RIDOT Hosts Nation's DOTs to Share Winter Storm?Practices

The conference afforded an opportunity for transportation professionals to learn from each other about uses of innovative technology and equipment.

📅   Wed May 18, 2016 - Northeast Edition


The conference afforded an opportunity for transportation professionals to learn from each other about uses of innovative technology and equipment.
The conference afforded an opportunity for transportation professionals to learn from each other about uses of innovative technology and equipment.

Improved winter storm operations and dramatically reduced pothole claims were among the messages being delivered as the Rhode Island Department of Transportation (RIDOT) hosted officials from Departments of Transportation from across the country.

The Clear Roads Spring Meeting took place the week of April 14 at the Radisson Hotel Providence Airport in Warwick, R.I. The conference, featured representation from 33 states, afforded an opportunity for transportation professionals to learn from each other about uses of innovative technology and equipment and other steps taken to more effectively and efficiently keep roads clear of snow and ice. This is the first time Rhode Island has hosted this conference, which occurs twice each year, and provided RIDOT an opportunity to learn from best practices employed elsewhere in the country.

Peter Alviti Jr., RIDOT director, opened the conference by discussing management changes in the past year, including the conversion of 40 unfilled administrative positions, and eliminating such positions as photographer, to bolster its maintenance workforce to provide additional personnel for winter storms and maintenance operations year round.

Also at the conference, RIDOT announced that both calls from citizens reporting potholes and claims filed with the Department dropped significantly this winter season. In the past five years, RIDOT has averaged approximately 560 pothole claims per year. This past winter, RIDOT only received 148 claims — a drop of 75 percent. A similar sharp decline was observed in pothole calls, with the total number of calls received in March 2016 to date is less than a quarter of the pothole calls received in March 2015.

“While most people think we had a milder than usual winter, our records show we actually experienced a typical winter season,” Alviti said. “The drop in calls and complaints is evidence of the many steps we have taken to bring about change at RIDOT and improve the quality of our roads for the traveling public.”

RIDOT credits the drop in potholes to the use of automated pothole patching machines, brought into service to help restore roads following the harsh winter of 2014-15. The machines operated throughout the summer and fall months, providing a more durable and longer lasting patch as compared with traditional methods. The pothole patching services utilize the latest spray-injection technology to repair potholes more efficiently and safely while ensuring a longer-lasting fix. The patchers (which are controlled by a single operator from the cab of a truck) are capable of cleaning away debris and filling a pothole in only a few minutes. The pothole patching machines were on duty this past winter, providing a reliable hot-mix equivalent (typically unavailable from December through March) for fixing potholes all season.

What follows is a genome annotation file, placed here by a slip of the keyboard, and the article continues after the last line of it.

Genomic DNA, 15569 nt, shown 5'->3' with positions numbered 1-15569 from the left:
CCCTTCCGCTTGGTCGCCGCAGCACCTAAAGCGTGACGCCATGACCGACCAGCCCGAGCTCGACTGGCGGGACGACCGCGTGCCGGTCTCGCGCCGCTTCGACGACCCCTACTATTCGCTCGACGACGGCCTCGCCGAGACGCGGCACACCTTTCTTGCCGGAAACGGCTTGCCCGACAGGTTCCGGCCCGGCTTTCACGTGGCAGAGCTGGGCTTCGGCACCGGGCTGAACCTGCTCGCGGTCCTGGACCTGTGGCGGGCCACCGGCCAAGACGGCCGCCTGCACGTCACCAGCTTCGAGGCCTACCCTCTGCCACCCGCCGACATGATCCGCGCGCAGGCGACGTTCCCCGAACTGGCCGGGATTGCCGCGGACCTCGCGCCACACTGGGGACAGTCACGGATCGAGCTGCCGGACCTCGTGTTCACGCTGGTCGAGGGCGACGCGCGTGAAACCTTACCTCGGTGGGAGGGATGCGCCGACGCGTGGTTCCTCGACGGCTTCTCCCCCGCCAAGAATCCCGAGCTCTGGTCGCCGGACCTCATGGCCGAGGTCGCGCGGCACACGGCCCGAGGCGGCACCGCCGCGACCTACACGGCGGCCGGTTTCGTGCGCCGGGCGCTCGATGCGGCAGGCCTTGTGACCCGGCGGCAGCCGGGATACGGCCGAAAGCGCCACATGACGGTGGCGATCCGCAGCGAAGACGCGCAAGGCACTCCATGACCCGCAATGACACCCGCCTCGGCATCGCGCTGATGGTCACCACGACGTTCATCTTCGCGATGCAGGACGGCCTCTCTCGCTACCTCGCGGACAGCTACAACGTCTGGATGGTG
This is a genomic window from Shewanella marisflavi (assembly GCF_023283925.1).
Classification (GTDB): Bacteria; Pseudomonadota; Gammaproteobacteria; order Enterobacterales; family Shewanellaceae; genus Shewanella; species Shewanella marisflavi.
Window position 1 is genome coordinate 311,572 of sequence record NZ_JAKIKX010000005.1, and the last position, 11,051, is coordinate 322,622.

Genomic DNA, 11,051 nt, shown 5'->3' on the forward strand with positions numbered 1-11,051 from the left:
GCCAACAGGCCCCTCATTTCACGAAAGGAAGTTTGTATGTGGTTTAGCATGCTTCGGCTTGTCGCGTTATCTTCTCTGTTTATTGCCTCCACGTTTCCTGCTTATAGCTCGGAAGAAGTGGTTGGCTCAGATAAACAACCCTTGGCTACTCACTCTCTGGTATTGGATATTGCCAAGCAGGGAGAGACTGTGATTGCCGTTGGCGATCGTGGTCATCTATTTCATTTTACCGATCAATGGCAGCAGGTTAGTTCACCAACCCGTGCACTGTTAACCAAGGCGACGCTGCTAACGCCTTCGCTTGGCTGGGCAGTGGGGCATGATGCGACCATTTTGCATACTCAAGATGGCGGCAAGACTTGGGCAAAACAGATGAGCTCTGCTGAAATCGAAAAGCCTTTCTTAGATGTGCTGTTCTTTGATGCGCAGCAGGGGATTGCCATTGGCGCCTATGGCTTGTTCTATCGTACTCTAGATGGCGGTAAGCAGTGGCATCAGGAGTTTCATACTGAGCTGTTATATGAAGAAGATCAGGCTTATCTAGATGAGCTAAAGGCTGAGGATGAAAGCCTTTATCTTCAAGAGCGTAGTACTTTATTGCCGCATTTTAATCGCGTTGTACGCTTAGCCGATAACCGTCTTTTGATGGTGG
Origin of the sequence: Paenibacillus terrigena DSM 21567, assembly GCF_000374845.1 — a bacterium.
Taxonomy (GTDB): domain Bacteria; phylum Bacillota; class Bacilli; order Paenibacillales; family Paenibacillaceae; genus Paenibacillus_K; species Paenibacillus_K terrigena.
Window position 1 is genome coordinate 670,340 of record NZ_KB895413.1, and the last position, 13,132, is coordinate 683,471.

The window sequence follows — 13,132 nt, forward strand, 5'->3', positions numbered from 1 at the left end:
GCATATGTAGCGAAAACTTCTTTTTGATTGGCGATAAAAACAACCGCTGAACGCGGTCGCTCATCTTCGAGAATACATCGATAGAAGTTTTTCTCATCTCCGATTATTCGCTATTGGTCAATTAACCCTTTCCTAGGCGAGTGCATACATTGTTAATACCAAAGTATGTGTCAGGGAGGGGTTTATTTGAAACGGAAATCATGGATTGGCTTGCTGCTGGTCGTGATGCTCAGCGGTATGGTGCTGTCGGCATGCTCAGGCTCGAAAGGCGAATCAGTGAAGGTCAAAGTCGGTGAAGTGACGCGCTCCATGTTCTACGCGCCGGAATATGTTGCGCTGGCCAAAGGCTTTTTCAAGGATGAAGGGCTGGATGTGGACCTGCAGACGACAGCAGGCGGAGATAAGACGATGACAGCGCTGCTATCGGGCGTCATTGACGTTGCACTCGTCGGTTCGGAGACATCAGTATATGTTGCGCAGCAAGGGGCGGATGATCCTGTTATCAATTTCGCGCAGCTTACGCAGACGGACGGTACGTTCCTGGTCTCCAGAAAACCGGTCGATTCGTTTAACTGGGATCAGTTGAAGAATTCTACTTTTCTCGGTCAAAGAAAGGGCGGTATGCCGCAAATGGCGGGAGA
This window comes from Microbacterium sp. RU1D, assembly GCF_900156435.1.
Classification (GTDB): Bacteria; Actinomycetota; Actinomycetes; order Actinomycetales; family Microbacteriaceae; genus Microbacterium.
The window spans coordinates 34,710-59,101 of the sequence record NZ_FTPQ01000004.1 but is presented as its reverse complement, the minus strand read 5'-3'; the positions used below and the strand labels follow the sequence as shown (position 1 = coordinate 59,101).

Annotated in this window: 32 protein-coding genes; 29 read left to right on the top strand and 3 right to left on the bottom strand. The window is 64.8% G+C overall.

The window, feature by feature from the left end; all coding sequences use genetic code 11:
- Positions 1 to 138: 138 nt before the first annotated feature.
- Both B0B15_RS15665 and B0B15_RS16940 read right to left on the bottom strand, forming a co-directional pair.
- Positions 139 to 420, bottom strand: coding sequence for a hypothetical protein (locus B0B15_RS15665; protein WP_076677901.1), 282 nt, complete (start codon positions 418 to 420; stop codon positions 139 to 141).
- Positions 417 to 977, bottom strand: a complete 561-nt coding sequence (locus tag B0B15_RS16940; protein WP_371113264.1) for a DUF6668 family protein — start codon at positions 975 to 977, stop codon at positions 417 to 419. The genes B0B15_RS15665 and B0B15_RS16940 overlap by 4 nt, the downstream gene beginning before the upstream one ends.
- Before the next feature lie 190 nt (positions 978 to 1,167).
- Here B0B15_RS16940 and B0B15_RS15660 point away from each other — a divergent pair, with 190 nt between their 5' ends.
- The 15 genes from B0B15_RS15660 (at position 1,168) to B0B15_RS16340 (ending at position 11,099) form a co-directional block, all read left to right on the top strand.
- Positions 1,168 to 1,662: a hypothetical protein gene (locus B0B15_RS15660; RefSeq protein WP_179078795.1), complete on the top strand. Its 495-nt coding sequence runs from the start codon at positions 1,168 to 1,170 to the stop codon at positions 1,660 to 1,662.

RIDOT in 2015 also placed a high priority on resurfacing roads that had generated numerous pothole complaints for several years, such as Routes 37, 102, 116, Cumberland Hill Road and sections of I-95.

The past winter also saw the debut of the state's first-ever strategic salt reserve, meant to protect against national road salt shortages experienced in previous winters. RIDOT purchased an additional 20,000 tons (18,143.7 t) of salt and stockpiled it at its Jefferson Boulevard salt facility to be used to supplement its normal inventory of 30,000 tons (27,215.5 t) should the need arise.

RIDOT continues to grow its winter fleet as well, adding 13 new plow trucks for this past season, bringing its total to 115 trucks. A larger fleet allows the state to more effectively manage storms and reduces the need for private vendors to assist with winter operations.

Launched in 2004 by experienced winter maintenance professionals, Clear Roads is a research program aimed at rigorous testing of winter maintenance materials, equipment, and methods for use by highway maintenance crews. RIDOT joined the peer exchange group in 2012 to take full advantage of the depth of research for winter maintenance operations as well as the direct relationship with its DOT partners across the country.